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Applications process open for Prince George Community Foundation’s COVID-19 response fund

Emergency fund created by $52K raised from Stay-at-Home Gala
application form shutterstock_311619221 2016
Person filling out an application form. (via File photo)

Money has been collected and fundraised, and now it’s time for the Prince George Community Foundation (PGCF) to distribute funds to those in need of relief during COVID-19.

The organization announced today (June 25) its application process is now open for local groups to receive the necessary funds to help vulnerable populations affected by the pandemic, which could be as much as $5,000 for a successful project submission.

On May 2, the PGCF hosted a Stay-at-Home Gala and raised more than $52,000 to create the Emergency Response Fund.

This was in addition to the Emergency Community Support Fund, a $350-million investment made by the federal government to Community Foundations of Canada, the Canadian Red Cross and United Way Centraide Canada, which granted over $160,000 alone to non-profits in northern B.C.

Applications for the PGCF’s new fund are being accepted until July 31; interested organizations must be based in Prince George.

The Foundation says the money is expected to be disbursed in August and examples of eligible projects include:

  • Providing access to emergency supplies such as food, sanitary equipment, personal hygiene, clothing, personal protective equipment, etc.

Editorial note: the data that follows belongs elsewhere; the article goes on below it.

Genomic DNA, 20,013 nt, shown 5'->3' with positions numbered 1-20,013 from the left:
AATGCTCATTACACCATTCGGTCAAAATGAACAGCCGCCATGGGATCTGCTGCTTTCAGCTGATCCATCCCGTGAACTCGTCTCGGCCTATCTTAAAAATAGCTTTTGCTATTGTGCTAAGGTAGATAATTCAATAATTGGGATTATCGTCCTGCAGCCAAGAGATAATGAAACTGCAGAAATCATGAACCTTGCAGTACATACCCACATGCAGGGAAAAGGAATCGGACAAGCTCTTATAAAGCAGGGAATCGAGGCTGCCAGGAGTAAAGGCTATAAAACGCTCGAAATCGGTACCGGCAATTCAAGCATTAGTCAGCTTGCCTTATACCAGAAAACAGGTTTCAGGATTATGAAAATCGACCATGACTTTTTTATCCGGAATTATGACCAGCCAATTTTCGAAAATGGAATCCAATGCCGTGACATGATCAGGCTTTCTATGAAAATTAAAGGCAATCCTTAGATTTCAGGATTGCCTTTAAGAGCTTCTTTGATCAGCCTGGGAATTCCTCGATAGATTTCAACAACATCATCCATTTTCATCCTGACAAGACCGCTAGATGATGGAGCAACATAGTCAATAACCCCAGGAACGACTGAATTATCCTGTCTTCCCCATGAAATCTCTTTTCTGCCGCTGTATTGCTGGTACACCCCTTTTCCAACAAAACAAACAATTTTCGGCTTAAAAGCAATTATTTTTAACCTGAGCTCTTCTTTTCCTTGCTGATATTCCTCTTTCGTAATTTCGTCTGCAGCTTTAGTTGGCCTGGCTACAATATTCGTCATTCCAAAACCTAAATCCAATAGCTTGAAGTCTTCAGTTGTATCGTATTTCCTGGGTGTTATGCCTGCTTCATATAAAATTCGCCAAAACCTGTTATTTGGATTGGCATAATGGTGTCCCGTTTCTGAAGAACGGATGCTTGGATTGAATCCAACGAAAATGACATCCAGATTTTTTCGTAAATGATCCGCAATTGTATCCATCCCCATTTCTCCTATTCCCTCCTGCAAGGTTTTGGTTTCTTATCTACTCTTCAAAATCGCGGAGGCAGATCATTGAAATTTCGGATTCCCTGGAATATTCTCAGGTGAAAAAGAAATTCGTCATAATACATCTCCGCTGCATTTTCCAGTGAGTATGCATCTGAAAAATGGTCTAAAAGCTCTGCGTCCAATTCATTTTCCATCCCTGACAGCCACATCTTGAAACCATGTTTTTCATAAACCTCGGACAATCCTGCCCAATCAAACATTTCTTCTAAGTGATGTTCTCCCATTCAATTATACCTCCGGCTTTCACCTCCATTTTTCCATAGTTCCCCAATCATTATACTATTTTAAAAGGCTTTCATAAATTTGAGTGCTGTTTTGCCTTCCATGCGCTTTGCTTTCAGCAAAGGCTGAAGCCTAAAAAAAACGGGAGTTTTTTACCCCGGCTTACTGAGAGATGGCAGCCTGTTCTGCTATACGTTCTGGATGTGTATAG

• Creation of a digital health platform to continue mental health and addictions recovery programming
  • Purchase of food kits for marginalized families experiencing interrupted support services
  • Technology purchase and service enabling seniors in-residence to connect with their families virtually
  • Remote arts programming for vulnerable youth

All programs must also be aimed at supporting the following vulnerable populations:

  • Children, youth and the elderly
  • Vulnerable workers and caregivers
  • Populations requiring specific supports such as those experiencing homelessness, struggling with addiction, living with mental illness, living in poverty, prison populations, veterans, post-secondary students
  • Marginalized communities such as official language minority communities, women and girls, members of the LGBTQ2s+ communities, immigrants and refugees, racialized people, indigenous people

More information is available on the PGCF’s website.